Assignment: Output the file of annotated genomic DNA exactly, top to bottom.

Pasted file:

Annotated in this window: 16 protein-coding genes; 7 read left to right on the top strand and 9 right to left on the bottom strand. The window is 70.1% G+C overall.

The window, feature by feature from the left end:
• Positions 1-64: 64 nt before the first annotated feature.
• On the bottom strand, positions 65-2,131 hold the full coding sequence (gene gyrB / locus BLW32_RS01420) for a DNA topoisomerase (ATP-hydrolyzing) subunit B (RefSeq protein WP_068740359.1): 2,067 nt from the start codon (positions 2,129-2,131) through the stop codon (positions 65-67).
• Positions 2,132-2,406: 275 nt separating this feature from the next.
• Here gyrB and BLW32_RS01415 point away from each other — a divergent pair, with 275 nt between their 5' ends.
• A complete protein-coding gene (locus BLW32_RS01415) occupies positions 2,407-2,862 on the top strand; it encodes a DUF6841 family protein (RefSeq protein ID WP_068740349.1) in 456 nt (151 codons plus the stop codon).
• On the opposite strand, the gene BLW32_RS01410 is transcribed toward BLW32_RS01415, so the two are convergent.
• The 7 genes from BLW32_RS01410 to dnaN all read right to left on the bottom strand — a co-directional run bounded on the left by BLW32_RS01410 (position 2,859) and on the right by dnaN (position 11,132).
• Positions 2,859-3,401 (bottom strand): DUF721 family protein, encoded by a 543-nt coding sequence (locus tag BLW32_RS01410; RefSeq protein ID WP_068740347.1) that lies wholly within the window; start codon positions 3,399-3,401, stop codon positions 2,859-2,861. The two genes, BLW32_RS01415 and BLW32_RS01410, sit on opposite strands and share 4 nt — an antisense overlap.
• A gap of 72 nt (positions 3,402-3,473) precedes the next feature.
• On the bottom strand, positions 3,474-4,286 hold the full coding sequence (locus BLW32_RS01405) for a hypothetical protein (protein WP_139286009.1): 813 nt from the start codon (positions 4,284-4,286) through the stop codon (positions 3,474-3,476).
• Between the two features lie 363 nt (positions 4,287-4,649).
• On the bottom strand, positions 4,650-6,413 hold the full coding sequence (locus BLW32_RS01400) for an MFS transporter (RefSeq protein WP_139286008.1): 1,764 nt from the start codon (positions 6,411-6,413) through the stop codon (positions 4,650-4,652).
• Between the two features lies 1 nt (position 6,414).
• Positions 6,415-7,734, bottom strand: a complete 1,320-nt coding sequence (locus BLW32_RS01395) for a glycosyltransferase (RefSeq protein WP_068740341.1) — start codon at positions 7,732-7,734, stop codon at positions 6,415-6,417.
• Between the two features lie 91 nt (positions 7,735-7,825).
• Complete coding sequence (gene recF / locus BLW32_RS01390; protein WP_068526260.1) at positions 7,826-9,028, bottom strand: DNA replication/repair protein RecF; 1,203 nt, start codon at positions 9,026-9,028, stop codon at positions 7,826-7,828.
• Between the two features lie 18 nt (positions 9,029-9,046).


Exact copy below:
Annotated in this window: 16 protein-coding genes; 7 read left to right on the top strand and 9 right to left on the bottom strand. The window is 70.1% G+C overall.

The window, feature by feature from the left end:
• Positions 1-64: 64 nt before the first annotated feature.
• On the bottom strand, positions 65-2,131 hold the full coding sequence (gene gyrB / locus BLW32_RS01420) for a DNA topoisomerase (ATP-hydrolyzing) subunit B (RefSeq protein WP_068740359.1): 2,067 nt from the start codon (positions 2,129-2,131) through the stop codon (positions 65-67).
• Positions 2,132-2,406: 275 nt separating this feature from the next.
• Here gyrB and BLW32_RS01415 point away from each other — a divergent pair, with 275 nt between their 5' ends.
• A complete protein-coding gene (locus BLW32_RS01415) occupies positions 2,407-2,862 on the top strand; it encodes a DUF6841 family protein (RefSeq protein ID WP_068740349.1) in 456 nt (151 codons plus the stop codon).
• On the opposite strand, the gene BLW32_RS01410 is transcribed toward BLW32_RS01415, so the two are convergent.
• The 7 genes from BLW32_RS01410 to dnaN all read right to left on the bottom strand — a co-directional run bounded on the left by BLW32_RS01410 (position 2,859) and on the right by dnaN (position 11,132).
• Positions 2,859-3,401 (bottom strand): DUF721 family protein, encoded by a 543-nt coding sequence (locus tag BLW32_RS01410; RefSeq protein ID WP_068740347.1) that lies wholly within the window; start codon positions 3,399-3,401, stop codon positions 2,859-2,861. The two genes, BLW32_RS01415 and BLW32_RS01410, sit on opposite strands and share 4 nt — an antisense overlap.
• A gap of 72 nt (positions 3,402-3,473) precedes the next feature.
• On the bottom strand, positions 3,474-4,286 hold the full coding sequence (locus BLW32_RS01405) for a hypothetical protein (protein WP_139286009.1): 813 nt from the start codon (positions 4,284-4,286) through the stop codon (positions 3,474-3,476).
• Between the two features lie 363 nt (positions 4,287-4,649).
• On the bottom strand, positions 4,650-6,413 hold the full coding sequence (locus BLW32_RS01400) for an MFS transporter (RefSeq protein WP_139286008.1): 1,764 nt from the start codon (positions 6,411-6,413) through the stop codon (positions 4,650-4,652).
• Between the two features lies 1 nt (position 6,414).
• Positions 6,415-7,734, bottom strand: a complete 1,320-nt coding sequence (locus BLW32_RS01395) for a glycosyltransferase (RefSeq protein WP_068740341.1) — start codon at positions 7,732-7,734, stop codon at positions 6,415-6,417.
• Between the two features lie 91 nt (positions 7,735-7,825).
• Complete coding sequence (gene recF / locus BLW32_RS01390; protein WP_068526260.1) at positions 7,826-9,028, bottom strand: DNA replication/repair protein RecF; 1,203 nt, start codon at positions 9,026-9,028, stop codon at positions 7,826-7,828.
• Between the two features lie 18 nt (positions 9,029-9,046).